Whether it is a pet or a family member, one of the toughest things to deal with as a parent is death. We’ve lost two dogs and a dear friend, who was the father of my daughter’s good friend, and last weekend, my grandmother died. Although my children had only met her a handful of times, my grief and loss was shared with my children. I can’t hide in the closet and cry.
I have always been honest with my children, and I want them to view death as naturally as they consider birth. It is a celebration of life. At times, it is relief to have young children around to hold and hug. At other times, children complicate the picture with their needs which forces a parent to push their grief aside. One of the most healing activities in our family is to share memories of the loved one who has gone on to the next life.
Today is the day of my grandmother’s funeral. For you Grandma, here are some fond memories I want to share. I remember making a paper mache horse with you, grandma, and using my hair for the mane and tail. This horse sat on my dresser the whole time I lived in my parents home, and I still remember being outside with you creating this special project. I remember your Christmas tree full of ornaments and finding my first sleeping bag under this tree. I have many of those ornaments now on my own tree, many you made with your own hands. Those ornaments will continue to bring your spirit into my home this holiday season. I remember challenging your Catholic beliefs and telling you Jesus was a vegetarian. You wrote me back quoting Bible passages justifying meat consumption, yet you still tried to make me a vegetarian meal. Everything you made was a kind of salad (fruit salad, green salad, potato salad), a whole meal of salads, only you forgot not to add the ham to the potato salad. I remember watching Dr. Zhivago and the Sound of Music at your house as a child. I remember your huge Thanksgiving dinners and priests drinking and socializing like normal people (where were the nuns?). I remember sitting on your step stool in the kitchen while you prepared food and cutting my hand on your oven. You bravely rubbed your own hand across the area seeing if you could cut your hand too. I remember you reading books to me and your amazing shelf of books (my grandma was a first grade teacher). Many of these books are in my home now, and I share them with your great grandchildren. I remember you promised to buy me a horse when I turned 16, only you didn’t remember that promise when I came of age…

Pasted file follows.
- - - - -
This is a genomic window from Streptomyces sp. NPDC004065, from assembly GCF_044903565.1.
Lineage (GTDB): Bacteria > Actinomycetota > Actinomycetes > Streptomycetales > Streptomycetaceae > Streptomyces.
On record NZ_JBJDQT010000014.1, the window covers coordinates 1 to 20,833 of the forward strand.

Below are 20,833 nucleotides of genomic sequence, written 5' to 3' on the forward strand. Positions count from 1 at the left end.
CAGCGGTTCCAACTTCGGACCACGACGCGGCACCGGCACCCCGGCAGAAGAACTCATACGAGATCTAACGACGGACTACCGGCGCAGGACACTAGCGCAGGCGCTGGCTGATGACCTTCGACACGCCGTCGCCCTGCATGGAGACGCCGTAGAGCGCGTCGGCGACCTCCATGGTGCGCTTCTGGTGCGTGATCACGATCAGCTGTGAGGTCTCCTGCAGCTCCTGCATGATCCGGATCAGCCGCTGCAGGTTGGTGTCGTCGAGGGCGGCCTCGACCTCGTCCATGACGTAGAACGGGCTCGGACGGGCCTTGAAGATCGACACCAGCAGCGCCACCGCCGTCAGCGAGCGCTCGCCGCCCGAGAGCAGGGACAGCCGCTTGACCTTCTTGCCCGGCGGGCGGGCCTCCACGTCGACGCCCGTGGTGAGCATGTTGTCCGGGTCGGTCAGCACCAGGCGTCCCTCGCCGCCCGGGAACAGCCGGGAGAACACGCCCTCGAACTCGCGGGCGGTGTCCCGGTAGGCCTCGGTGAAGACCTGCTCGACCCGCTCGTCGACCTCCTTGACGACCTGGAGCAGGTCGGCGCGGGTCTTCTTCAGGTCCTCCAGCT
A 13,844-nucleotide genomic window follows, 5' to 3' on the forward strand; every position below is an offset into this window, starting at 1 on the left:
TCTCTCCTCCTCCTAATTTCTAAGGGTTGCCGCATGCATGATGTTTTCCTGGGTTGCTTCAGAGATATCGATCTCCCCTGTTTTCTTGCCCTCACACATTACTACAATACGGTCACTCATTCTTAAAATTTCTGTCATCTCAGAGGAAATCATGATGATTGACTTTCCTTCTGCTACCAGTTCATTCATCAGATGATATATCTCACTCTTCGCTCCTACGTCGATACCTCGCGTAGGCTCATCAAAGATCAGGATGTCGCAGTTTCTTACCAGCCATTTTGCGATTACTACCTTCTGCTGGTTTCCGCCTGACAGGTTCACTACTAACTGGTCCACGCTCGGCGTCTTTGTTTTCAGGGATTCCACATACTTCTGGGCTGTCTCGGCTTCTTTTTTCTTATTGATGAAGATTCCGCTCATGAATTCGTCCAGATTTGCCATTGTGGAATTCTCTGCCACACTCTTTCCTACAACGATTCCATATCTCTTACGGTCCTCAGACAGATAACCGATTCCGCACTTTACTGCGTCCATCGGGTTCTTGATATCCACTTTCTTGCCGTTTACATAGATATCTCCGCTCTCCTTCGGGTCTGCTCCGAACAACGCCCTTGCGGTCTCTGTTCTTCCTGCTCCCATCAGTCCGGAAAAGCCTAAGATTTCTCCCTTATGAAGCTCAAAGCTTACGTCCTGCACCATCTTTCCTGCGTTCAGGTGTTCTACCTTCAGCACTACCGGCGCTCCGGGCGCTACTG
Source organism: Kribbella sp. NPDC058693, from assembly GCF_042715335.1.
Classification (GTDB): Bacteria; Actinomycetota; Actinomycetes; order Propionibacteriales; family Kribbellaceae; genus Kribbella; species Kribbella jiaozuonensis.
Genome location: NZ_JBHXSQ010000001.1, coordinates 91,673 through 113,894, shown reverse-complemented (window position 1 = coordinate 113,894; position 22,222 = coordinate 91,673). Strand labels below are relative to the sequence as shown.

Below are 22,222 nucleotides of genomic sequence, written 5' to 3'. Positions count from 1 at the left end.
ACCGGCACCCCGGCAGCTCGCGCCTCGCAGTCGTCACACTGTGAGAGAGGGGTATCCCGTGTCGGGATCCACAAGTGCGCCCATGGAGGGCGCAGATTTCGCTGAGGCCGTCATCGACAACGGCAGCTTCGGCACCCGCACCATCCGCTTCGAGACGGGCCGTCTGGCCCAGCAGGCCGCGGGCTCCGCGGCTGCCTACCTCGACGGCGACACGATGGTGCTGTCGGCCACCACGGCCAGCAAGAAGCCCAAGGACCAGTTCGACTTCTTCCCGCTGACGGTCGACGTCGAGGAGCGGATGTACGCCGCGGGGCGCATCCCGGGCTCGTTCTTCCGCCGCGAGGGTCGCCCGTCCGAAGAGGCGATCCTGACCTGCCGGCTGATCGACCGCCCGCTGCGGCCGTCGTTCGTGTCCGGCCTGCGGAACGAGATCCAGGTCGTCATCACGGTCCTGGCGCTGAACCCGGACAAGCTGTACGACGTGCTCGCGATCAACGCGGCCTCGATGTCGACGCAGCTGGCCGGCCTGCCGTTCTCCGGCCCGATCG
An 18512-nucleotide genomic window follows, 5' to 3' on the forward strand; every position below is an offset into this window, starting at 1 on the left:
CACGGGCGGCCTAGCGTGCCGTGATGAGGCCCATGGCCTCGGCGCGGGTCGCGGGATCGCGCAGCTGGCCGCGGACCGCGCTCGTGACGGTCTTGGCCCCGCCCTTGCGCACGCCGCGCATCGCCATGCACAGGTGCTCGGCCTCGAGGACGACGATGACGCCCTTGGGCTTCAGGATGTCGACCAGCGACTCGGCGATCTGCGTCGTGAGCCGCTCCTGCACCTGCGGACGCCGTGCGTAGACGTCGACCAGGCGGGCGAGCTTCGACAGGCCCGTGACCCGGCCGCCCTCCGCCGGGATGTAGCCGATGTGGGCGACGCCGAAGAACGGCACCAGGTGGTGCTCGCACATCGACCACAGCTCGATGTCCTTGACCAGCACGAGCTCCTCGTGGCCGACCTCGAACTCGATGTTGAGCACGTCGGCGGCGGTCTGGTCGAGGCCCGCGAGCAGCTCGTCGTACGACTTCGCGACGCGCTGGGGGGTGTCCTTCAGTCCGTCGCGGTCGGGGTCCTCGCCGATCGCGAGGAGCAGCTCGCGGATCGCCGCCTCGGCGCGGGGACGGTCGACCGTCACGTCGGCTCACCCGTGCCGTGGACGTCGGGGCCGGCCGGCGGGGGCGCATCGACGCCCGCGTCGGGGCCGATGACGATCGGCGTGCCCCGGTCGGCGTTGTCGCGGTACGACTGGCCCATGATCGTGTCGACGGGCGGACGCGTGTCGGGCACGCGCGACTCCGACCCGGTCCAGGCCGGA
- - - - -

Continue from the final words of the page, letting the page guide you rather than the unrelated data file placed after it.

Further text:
When sharing death with children, one’s own mortality and beliefs come into play. This week, I’ve been consoled by my friend and Native American Elder Dr. Darryl Babe Wilson:
Gramma did not go far. She still has a duty here with the family. She will talk with you at dawn. Just listen carefully. At the proper moment you will feel her go. Whisper Ina’lum’qotmi and allow her journey to begin. I have already said Ina’lum’qotmi. In your instance you have said, “You must go but you must take my heart with you.”
Grandma, I have whispered Ina’lum’qotmi.